Setting Up a Home-Bakery

2 years back around this time I was busy packing (stuffing) bags and checking off a bottomless “To Eat” list before leaving Mumbai after completing a short course in Bread and Patisserie. Having quit my job as the Content Manager of a food related website to pursue the course, I was going back to Delhi with new baking tricks but no prospects of a job whatsoever.

Opening a home based bakery was the next step. While there were a handful of home bakers gaining popularity in the city, (mainly for their fondant work) it was still not a concept bursting out of every 10th kitchen. Little did I know that the boxes to check before setting up a home bakery would be a whole colony of things to do. Having been a cook book baker and cook (yes, I coined that term myself so implied patenting) for 7 years I did not think setting up a passion based project would be such an arduous task.

Tedious planning goes on to setting up any business, however small. In this case concerns like- how the hell do I build a menu? What should the pricing be, where do I get packing material, where do I find cheaper raw material without compromising on quality? And top priority- What do I name my baby? I was determined to not start with a name that one would miss in passing. Tanya’s Cupcakes? There is no way that could be said without thinking of sexual innuendos guys. So coming up with Whisk A Wish was a 6 week long speed-breaker in my already slow moving set up. After many vetoes from friends and family on whatever names I did think of, I decided to go ahead with this despite the veto. And 20 months, I am hopping with a basket full of compliments for the name my heart directed me towards.

Now designing the menu was challenging. Involved a lot of experiments, many of them complete fails (No family members or buddies were harmed during the making of this menu, well induced sugar coma aside). I had to start somewhere so I did, with one experiment a day, which went for trials to at least 8–10 people of varying age etc.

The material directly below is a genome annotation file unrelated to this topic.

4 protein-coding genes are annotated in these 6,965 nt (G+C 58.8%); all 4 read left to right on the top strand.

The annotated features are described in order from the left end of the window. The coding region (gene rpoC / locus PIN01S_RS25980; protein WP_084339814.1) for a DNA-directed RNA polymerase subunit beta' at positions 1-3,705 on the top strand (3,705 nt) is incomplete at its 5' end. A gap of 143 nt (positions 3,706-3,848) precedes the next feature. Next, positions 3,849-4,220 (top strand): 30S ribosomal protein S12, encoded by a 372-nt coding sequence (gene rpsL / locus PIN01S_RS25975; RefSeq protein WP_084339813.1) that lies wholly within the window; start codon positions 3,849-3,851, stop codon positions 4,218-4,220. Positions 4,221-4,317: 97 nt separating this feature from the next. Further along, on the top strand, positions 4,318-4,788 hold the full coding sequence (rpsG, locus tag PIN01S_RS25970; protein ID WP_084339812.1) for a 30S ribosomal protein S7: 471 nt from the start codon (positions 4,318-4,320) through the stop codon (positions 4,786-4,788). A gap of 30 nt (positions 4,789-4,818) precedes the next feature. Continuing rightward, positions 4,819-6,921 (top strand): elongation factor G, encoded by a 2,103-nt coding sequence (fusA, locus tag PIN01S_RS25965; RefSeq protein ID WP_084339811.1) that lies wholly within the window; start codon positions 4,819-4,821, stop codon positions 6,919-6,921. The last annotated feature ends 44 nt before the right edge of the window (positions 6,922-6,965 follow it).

With much help, encouragement, marketing and first few orders from loved ones I finally made it official in July 2013. Slowly things were falling into place. A few people reviewed my work, Good Food Magazine mentioned Whisk A Wish twice, which was a dream come true really, having read each and every issue. But an interview that DNA contacted me for along with 2 other home bakers really put all that trouble in perspective.

Months after the interview passionate bakers from all over the country contacted me via facebook, twitter and mail to ask for advice. From how useful the course really was to what kind of equipment's they should buy, they had all sorts of questions. Due to my disappointment in certain bakers I knew personally, who were too reluctant to help me when I started, I felt more than obliged to answer all the queries I could. Even today I often find myself wondering why people are afraid to help the “competition”. When there is no race here really!

The thing with people who truly love food is, in my opinion the multiplication of the joy it brings to you by sharing it with other people. Imagine reading a great book and not wanting to share it with other book lovers? Being hooked to a new track and only hearing it in private. I shudder at the thought of the possibility of such craziness.

So having gone through all of that, I decided to open up my page to fellow bakers, who probably have no clue how to start showcasing their potentially great products. With The Cookie Project I have my first new baker on board who specializes in all things crunchy and crumbly. The thing that attracted me most towards sampling their products were the huge range of healthier options. Mostly available in whole wheat, there are also options of flour less, sugarless, oat and honey cookies.

If you have made it till here, do me a favour and share this with people who you think cook and bake products that need to go outside the confines of their own homes and kitchen. It could be your grandmom, aunt or girlfriend’s over-talkative friend. If you think their baking is to be shared, shared it will be.

Ending this with a thank you note to each and every person who supported me and appreciated my baking. Every new order has been a huge encouragement (daisies, butterflies, rainbow etc., I know. But had to say it).


A single golf clap? Or a long standing ovation?

By clapping more or less, you can signal to us which stories really stand out.